Adolescent gallstones—need for early intervention in symptomatic idiopathic gallstones
Background and aim
Currently, there is a paucity of the literature describing the natural history of cholelithiasis (CL) and choledocholithiasis (CDL) in adolescent children. This study aims to analyse the changing demographics of paediatric and adolescent gallstones.
Retrospective review of all children (Age 0–18 years) presenting with symptomatic gallstones over the last 15 years (2002–2017) at a single tertiary institution. Demographics, diagnostic and therapeutic information were collected, with a 5-year median follow-up. Statistics were accomplished by Chi-squared analysis of trend and Student t test.
Results and discussions
188 children were seen with symptomatic CL. In the 0–11-year-old group, there were 13 females and 16 males (0.8: female to male ratio). There were 130 females and 29 males in the 12–18-year-old group (4.5:1 female to male ratio). The mean weight at presentation was 81.78 kg and the median age was 16 years. Idiopathic gallstones were found in 131 patients (82%). 137 required cholecystectomy (86%) and ERCP was required in 32 patients (20%). 48 adolescents (30.2%) with gallstones had an associated CDL, compared to six children (20%). All of the adolescent patients with CDL had idiopathic gallstones. Gallstone pancreatitis was noted in eighteen adolescents (11%) and one child (3%). We analysed the ideal time to operate on adolescent patients with symptomatic gallstones using the relationship between the length of delay from initial diagnosis to definitive management of CDL and incidence of complications. The analysis demonstrated that for every 10 days treatment was delayed, the risk of subsequent presentations with a symptomatic episode was increased by 5% (p = 0.0004).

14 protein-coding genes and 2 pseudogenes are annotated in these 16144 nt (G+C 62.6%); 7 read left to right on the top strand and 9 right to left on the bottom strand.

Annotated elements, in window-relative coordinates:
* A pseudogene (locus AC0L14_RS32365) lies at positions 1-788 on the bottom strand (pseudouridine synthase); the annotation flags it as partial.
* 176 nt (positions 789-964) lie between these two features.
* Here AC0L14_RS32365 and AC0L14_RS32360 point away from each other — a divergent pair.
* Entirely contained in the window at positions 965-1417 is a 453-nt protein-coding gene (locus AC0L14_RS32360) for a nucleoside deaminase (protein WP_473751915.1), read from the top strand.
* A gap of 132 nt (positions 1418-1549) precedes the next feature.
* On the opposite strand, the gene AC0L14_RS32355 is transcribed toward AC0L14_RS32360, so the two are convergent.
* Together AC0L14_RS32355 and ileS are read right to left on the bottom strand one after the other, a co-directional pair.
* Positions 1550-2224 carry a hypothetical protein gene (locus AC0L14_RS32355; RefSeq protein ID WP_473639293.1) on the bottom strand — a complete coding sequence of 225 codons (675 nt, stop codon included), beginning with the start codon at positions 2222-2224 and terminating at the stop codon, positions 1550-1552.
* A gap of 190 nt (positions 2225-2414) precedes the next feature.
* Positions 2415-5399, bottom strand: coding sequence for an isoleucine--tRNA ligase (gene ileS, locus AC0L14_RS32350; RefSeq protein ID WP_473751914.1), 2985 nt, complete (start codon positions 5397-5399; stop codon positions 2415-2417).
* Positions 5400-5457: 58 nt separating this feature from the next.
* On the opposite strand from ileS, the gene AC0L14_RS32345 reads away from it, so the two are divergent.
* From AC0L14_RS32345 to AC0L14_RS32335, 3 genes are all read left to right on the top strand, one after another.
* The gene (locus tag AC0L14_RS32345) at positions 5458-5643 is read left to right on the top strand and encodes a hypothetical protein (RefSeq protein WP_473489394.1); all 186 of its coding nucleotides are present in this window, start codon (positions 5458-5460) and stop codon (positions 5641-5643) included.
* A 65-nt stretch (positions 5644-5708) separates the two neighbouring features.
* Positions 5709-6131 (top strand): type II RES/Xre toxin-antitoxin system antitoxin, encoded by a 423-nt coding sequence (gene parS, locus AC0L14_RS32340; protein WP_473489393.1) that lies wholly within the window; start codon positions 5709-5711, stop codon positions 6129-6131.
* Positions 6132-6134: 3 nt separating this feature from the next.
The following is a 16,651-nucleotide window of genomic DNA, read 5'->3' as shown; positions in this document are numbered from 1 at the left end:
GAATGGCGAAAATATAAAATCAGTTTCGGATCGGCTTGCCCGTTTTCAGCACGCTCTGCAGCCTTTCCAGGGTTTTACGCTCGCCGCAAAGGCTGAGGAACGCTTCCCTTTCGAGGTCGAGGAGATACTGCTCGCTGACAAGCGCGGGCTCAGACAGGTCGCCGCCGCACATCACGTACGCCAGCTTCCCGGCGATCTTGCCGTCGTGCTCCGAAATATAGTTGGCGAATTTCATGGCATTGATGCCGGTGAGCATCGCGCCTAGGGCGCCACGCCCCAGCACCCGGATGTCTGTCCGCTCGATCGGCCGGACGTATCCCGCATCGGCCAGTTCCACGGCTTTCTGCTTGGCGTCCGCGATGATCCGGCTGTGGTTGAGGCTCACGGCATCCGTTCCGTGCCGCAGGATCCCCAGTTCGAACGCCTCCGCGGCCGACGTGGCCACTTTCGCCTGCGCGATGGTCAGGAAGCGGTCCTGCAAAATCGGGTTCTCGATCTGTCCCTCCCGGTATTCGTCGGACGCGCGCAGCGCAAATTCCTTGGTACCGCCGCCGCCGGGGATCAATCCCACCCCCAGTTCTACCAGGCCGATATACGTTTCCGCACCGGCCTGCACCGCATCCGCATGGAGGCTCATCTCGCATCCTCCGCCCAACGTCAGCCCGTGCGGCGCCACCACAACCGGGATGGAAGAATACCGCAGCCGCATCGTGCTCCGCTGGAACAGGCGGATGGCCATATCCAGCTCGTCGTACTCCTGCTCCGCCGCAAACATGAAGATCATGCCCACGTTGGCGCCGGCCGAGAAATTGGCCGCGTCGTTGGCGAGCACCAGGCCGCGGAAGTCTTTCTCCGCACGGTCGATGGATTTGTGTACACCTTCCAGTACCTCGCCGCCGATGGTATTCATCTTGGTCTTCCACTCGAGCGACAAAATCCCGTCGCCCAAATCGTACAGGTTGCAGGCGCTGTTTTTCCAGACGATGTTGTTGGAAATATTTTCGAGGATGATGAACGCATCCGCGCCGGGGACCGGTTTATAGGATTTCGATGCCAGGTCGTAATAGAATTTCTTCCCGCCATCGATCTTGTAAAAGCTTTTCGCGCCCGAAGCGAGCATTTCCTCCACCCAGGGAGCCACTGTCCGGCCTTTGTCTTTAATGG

The current trend of gallstones in adolescent children seems to be a disease primarily of adolescent girls. Symptomatic idiopathic gallstones in adolescents are associated with high rates of common bile duct obstruction and pancreatitis and consequently warrant an early cholecystectomy for all adolescents.
Level of Evidence
Level IV Treatment Study.
KeywordsGallstones Adolescent Complications Children
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